You can make RV solar and alternator charging work. It is complex on post-2014 vehicles. This ongoingly updated article explains how.
How RV solar and alternator charging works
A caravan or motorhome battery charges by connecting it across it a source that has a voltage that is higher than that battery has at the time. That battery neither knows nor cares whether that charge is from one source or several. Those sources must all be of closely similar voltage. Ideally, they are identical. If not, the battery will draw mostly from that with the highest voltage. Charging becomes complicated, however, once the battery/s approach full charge.
What happens then is that the controllers associated with each charging source mistake each other’s voltage for the battery. This may cause damaging overcharging. This is particularly so with AGM and LiFePO4 batteries. This applies also to simultaneous solar and generator charging. Do not attempt to do this yourself unless you know how. This explained in our book Caravan & Motorhome Electrics.
Suitable controllers for RV solar and alternator charging.
Most controllers sold for both solar and alternator charging, monitor both solar and alternator input but do not combine them. They switch to whichever has the higher input at the time. Solar Books recommends RV solar users to do likewise. This is particularly so with most vehicles made since 2010 or so and virtually all since 2014.
Issues with post-2014 RV solar and alternator charging
Prior to 2014 or so, vehicle alternators produced about 14.2 volts for some minutes after engine starting. This dropped to a more or less fixed 13.6 volts thereon. This, by and large, presented no issues for RV battery charging. Such alternators had a high enough voltage to charge a secondary battery in the vehicle to a usable level for leisure or auxiliary use. Ongoing emissions regulations however require minimising power usage. This (in 2014) extended yet further – to vehicle alternators of variable voltage.
Variable voltage alternators
Variable voltage alternators have their output voltage and current be based on the vehicle’s operating conditions. This reduces the electrical load (and hence) fuel-consuming mechanical load on the engine by varying the alternator’s voltage and current. That voltage may vary from 15 volts (one reaches 15.4 volts) and typically a low of 12.5 volts. But a few go to zero volts. All are controlled by the vehicle’s central Engine Control Unit (ECU).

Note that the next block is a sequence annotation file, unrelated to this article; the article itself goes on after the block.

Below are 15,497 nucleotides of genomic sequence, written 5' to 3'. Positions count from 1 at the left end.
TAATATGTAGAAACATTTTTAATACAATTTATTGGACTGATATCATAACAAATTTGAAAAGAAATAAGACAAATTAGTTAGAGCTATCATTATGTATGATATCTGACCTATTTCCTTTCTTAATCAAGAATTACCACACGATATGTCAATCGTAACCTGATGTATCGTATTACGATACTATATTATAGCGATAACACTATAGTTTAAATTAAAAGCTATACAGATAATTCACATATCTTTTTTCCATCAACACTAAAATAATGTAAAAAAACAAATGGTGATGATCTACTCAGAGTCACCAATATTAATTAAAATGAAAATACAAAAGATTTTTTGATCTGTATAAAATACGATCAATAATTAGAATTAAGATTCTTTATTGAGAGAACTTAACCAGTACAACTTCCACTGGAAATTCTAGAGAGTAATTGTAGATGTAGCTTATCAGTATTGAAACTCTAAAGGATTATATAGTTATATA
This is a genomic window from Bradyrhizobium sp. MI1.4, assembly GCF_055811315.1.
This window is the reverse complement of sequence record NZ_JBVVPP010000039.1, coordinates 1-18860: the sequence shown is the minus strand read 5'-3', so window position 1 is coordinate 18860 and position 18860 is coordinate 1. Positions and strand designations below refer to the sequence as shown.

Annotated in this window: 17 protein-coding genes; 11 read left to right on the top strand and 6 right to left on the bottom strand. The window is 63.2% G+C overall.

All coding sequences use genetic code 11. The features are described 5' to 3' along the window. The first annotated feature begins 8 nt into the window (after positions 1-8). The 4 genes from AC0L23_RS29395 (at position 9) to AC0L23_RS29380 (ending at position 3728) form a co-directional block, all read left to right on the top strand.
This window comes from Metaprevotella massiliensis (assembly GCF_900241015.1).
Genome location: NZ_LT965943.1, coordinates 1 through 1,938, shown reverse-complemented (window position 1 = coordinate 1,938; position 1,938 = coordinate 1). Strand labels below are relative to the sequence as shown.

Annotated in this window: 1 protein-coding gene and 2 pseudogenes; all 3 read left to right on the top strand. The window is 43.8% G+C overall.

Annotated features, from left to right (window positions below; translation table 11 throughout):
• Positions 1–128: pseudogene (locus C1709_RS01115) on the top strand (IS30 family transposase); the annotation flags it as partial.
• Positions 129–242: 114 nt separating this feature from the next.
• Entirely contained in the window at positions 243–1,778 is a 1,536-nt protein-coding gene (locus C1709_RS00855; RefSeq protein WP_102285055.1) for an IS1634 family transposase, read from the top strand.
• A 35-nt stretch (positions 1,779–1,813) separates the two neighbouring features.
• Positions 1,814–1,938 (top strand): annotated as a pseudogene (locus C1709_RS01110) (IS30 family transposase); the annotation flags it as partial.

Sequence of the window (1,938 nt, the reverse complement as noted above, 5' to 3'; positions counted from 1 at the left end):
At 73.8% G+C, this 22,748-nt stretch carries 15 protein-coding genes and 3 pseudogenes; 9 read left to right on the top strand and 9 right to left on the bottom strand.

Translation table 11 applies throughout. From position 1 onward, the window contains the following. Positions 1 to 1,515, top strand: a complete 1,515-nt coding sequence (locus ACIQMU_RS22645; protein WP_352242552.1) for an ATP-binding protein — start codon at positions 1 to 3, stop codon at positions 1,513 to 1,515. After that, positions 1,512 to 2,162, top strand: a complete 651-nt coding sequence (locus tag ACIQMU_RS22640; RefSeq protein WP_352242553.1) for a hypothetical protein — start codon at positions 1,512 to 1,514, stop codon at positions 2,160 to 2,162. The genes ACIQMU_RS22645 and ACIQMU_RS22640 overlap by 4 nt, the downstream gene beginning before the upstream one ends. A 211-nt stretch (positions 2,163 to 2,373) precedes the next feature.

The main problem for RVs with variable voltage alternators is that their priority is to ensure the vehicle’s starter battery (now known as the ‘main’ battery) is fully charged. This is typically achieved within five minutes of starting. At that point the ECU causes the alternator to drop to a typical 12.5 or so volts. This reduces the load on the engine and hence fuel consumption and vehicle emissions. That 12.5 volts is not only far too low for the RVs’ auxiliary battery to charge, but the voltage sensitive relay (VSR) disconnects that auxiliary battery anyway.
The reality is that a variable voltage alternator almost totally precludes using any previous battery charging systems from charging an RV auxiliary battery.
Variable voltage alternator chargers
Currently, a small number of major manufacturers produce specialised RV chargers that cope with variable voltage alternators. Virtually all also accept solar input. Googling ‘variable voltage alternator chargers will bring up details of many now such products. Be aware these are complex units and require expertise to install. The manufacturer will be able to advise a suitably qualified installer.
How to know if I have a variable voltage alternator?
Virtually all new vehicles now have variable voltage alternators. A simple way to know is to open the bonnet and look at the vehicle’s starter battery.
If the starter battery has a module mounted on (or close to) the battery terminal (usually the battery negative) it is all but certain that you have a variable voltage alternator. Pic: Redarc.
How to know more
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